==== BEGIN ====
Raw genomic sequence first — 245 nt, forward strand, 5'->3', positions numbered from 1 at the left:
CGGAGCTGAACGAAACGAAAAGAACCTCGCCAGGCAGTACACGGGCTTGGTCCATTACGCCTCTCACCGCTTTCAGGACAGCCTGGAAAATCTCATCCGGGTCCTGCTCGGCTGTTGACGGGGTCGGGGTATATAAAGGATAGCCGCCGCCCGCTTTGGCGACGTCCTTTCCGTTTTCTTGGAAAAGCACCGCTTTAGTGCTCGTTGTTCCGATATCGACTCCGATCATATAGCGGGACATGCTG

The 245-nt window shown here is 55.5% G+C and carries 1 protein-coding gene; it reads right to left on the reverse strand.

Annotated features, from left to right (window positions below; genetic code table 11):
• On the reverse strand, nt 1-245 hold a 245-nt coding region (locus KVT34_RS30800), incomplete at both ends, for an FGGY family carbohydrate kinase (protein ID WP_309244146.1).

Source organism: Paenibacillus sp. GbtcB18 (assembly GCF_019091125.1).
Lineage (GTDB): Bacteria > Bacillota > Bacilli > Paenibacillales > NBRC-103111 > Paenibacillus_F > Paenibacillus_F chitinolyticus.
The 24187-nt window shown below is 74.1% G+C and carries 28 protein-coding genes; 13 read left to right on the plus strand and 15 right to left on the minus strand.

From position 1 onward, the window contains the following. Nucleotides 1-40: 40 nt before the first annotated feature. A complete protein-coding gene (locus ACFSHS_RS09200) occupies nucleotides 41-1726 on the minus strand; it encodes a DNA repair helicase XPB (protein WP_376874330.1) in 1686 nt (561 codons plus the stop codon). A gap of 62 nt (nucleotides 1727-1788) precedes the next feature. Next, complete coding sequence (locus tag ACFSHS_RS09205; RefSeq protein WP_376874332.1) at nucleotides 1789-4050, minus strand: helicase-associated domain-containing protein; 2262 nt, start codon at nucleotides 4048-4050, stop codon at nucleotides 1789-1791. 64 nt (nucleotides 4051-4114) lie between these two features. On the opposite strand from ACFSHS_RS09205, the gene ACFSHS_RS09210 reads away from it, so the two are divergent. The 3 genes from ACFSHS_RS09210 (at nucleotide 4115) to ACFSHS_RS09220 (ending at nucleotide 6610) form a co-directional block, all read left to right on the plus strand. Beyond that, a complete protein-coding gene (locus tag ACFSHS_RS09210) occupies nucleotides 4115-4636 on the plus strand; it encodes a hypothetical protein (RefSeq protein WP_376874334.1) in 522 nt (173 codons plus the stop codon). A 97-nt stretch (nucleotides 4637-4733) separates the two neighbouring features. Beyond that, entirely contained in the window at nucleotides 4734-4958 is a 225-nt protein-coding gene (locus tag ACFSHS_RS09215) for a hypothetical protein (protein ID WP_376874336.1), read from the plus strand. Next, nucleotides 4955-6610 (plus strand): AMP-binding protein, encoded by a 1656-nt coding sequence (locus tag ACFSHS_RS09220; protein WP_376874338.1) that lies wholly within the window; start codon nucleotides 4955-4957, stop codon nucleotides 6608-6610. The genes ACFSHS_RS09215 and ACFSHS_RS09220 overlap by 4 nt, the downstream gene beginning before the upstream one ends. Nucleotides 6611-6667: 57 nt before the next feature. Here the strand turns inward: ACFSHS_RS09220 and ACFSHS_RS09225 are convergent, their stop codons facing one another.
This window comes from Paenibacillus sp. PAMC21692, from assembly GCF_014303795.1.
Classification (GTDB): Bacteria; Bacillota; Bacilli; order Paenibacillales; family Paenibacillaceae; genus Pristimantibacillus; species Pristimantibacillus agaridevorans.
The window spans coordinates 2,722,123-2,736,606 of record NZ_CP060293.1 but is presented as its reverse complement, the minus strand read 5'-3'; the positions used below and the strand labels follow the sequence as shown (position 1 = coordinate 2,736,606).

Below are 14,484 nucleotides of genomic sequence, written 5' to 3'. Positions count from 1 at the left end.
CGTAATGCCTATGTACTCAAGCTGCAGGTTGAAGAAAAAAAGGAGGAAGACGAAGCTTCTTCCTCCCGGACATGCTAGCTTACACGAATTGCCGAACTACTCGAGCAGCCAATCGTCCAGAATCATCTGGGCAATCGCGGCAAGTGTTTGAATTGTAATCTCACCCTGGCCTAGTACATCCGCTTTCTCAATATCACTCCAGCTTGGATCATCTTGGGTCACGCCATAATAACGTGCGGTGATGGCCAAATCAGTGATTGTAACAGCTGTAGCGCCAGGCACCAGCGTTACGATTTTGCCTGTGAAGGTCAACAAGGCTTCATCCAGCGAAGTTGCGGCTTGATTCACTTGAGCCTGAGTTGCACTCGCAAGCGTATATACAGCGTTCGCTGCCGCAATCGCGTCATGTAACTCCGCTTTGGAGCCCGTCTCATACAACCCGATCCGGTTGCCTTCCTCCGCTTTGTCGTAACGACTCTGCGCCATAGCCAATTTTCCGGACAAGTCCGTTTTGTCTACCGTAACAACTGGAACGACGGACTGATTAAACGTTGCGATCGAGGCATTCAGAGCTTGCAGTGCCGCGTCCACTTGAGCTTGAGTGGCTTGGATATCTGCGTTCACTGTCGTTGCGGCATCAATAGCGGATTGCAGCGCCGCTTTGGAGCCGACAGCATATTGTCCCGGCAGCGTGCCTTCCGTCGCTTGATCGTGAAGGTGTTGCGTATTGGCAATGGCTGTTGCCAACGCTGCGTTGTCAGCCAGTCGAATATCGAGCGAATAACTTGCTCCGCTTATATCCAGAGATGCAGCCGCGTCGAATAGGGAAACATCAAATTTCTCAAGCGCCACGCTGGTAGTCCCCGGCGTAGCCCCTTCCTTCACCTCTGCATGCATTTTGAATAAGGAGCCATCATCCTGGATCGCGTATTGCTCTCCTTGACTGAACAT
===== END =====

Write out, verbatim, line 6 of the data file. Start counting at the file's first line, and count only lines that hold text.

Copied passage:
Source organism: Paenibacillus sp. GbtcB18 (assembly GCF_019091125.1).